The potential impact of enhanced connectivity on business and society is massive; the most promising use cases in just four areas—healthcare, manufacturing, mobility, and retail—could increase global GDP by up to $2 trillion by 2030, according to research by the McKinsey Global Institute (MGI) and the McKinsey Center for Advanced Connectivity (MCAC) (Exhibit 1).
Yet although much of that can be achieved with existing technology, unlocking that value has not taken off as fast as expected, due to several long-standing structural barriers (Exhibit 2).
1. Value chain coordination
First and foremost, in order to attain the value of connectivity in any one domain, multiple actors (from private to public sector) that often aren’t accustomed to collaborating will need to align on still-evolving technical standards. Just consider what an autonomous vehicle needs to make it to the dealership—vehicle-to-infrastructure and vehicle-to-vehicle smart systems require public infrastructure agencies, connectivity providers, technology companies, equipment manufacturers, and rival automotive manufacturers all carefully coordinating their activities.
2. Use case fragmentation
Overcoming this value chain coordination obstacle is made more difficult by the fragmented nature of demand. Since the total connectivity value at stake is spread across hundreds of use cases and a number of industries, no single entity can spur sufficient change, and many key players may not be sufficiently swayed to join the charge. Consortiums made up of large multinationals, industry groups, and government may be necessary to bridge the gap; in the mobility space, for example, key players from the automotive and telecom industries have formed the Car Connectivity Consortium to work together on setting standards for in-vehicle connectivity.
3. Misaligned incentives
Misaligned incentives present further challenges. Connectivity providers themselves, for instance, have made significant investments in advanced networks only to have consumer-focused internet, media, and advertising over-the-top (OTT) businesses reap most of the rewards. Likewise, connectivity-driven healthcare innovations that could greatly improve patient outcomes depend on health systems and hospitals investing and altering their practices, but much of the benefit could go to insurers and the public sector (as well as patients). The economic and social benefits of advanced connectivity, however, offer a compelling rationale for public-sector players to play a critical role, such as supporting basic R&D, offering subsidies, or other regulatory actions to improve the investment case and facilitate collaboration.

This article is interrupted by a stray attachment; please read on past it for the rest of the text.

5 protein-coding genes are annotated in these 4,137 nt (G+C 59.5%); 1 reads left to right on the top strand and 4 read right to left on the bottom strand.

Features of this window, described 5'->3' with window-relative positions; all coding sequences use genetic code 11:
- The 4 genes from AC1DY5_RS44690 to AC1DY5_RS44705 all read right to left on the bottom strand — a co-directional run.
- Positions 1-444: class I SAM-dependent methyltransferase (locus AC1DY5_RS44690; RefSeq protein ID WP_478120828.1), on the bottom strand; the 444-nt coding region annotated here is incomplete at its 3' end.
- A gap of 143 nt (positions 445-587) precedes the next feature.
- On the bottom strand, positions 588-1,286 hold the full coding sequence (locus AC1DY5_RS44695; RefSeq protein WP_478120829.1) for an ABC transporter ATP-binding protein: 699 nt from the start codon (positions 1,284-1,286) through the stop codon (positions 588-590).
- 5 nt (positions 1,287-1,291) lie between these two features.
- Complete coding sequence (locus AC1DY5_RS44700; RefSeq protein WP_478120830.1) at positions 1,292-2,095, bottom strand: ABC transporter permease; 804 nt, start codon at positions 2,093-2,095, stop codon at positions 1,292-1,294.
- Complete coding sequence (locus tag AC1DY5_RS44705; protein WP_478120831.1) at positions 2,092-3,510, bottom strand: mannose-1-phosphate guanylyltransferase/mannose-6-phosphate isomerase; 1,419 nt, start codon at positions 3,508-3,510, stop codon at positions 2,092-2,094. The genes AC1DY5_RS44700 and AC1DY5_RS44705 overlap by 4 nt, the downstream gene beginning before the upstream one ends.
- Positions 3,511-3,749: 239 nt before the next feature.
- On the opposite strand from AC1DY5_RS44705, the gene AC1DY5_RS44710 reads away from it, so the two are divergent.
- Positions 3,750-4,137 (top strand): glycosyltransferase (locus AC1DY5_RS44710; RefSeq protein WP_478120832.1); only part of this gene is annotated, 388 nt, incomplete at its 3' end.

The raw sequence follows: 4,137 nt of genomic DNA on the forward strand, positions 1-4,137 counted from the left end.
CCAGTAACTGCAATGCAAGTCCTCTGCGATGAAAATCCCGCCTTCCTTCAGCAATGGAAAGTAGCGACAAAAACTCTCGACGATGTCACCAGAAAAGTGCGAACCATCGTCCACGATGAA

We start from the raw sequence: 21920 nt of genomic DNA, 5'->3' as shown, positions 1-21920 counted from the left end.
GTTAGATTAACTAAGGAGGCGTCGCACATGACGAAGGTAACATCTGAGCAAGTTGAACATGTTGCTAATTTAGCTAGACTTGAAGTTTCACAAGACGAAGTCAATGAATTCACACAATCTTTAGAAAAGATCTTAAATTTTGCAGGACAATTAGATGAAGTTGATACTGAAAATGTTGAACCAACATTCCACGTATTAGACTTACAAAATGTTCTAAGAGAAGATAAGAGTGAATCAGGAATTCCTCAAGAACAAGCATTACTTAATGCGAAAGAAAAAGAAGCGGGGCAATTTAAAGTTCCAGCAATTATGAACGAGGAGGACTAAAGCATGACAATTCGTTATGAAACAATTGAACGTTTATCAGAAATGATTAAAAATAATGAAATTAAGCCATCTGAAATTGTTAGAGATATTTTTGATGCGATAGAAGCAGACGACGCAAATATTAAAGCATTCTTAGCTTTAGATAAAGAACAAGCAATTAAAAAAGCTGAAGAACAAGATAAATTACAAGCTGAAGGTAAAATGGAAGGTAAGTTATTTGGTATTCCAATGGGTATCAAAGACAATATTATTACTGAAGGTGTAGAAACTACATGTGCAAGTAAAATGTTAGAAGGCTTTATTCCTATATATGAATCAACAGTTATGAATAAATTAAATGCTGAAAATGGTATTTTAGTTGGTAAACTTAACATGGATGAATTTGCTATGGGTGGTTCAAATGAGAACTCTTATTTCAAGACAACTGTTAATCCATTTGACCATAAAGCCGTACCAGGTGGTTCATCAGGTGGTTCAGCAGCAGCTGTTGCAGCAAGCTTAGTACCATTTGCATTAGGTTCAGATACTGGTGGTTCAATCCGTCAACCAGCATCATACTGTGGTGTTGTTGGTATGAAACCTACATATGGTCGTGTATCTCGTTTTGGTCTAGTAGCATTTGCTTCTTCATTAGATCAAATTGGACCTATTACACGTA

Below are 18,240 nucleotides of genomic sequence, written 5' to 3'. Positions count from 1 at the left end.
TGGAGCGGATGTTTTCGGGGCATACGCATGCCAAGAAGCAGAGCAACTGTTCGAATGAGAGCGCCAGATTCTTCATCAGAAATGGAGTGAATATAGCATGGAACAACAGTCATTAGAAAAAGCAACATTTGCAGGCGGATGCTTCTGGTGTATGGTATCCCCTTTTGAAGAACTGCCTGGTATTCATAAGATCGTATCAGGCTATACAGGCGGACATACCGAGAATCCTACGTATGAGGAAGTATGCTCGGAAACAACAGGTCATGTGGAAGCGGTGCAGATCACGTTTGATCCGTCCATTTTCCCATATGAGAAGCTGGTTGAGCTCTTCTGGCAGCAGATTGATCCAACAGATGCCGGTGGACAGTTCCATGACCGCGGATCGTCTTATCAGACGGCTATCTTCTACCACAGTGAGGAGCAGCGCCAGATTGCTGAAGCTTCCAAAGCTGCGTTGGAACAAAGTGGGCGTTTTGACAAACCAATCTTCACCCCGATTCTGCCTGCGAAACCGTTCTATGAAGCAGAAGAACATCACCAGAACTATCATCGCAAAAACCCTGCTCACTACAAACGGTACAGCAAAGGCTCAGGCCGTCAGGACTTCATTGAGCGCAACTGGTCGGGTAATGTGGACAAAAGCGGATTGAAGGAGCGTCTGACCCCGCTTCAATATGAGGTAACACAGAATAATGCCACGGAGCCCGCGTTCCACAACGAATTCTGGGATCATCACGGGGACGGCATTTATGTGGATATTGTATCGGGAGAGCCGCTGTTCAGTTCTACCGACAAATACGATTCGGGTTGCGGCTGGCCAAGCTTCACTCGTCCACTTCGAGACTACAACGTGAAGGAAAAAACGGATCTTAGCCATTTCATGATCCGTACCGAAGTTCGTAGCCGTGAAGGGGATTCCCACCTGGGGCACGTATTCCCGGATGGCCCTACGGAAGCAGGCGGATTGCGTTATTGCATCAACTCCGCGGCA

Many of the most promising use cases involve dramatic personalization of products (such as in retail) or enhanced productivity stemming from machine-to-machine communication (such as in manufacturing), and these innovations rely heavily on the collection of specific personal and business data. Not surprisingly, this raises valid concerns about data privacy, confidentiality, integrity, and security—concerns that will have to be assuaged if the use cases are going to achieve widespread adoption.
4. Data complexities
Data ownership and interoperability further complicate matters. Who owns the rights to data generated by a patient’s monitoring device—the patient, the provider, the device manufacturer, or some other party? Who decides how this value is shared? The creation of common data standards and translation/aggregation platforms may help resolve these issues, but it will take the cooperation of industry associations, technology suppliers, and policy makers. Those same policy makers will also need to help devise methods of protecting privacy and intellectual property, as well as assignment of data ownership.
5. Deployment constrains
Finally, there are deployment constraints holding back progress. Connectivity providers and domain players have vast legacy assets that are expensive to upgrade, particularly if the value of such investment isn’t yet clear. Regulatory uncertainty further inhibits deployment, and legal clarity around broad issues such as spectrum availability, public infrastructure access rights, and power density limits could help jump-start investment by connectivity providers.
Taken together, these obstacles may seem daunting, but connectivity providers are not alone in rising to the task. Governments have a stake in accelerating network build-outs and upgrades to capture productivity benefits and achieve more inclusive growth. While policy makers cannot solve all of the issues, they could remove some of the uncertainty surrounding the feasibility, cost, and returns of rollout—and once connectivity providers gain clarity, they will be more inclined to move ahead. Considering the value at stake from advanced connectivity, there should be enough motivation for all the necessary parties to come together and do the hard work required to overcome them.
This post was adapted from the recent MGI/MCAC discussion paper, Connected world: An evolution in connectivity beyond the 5G revolution. It is part of an ongoing series.
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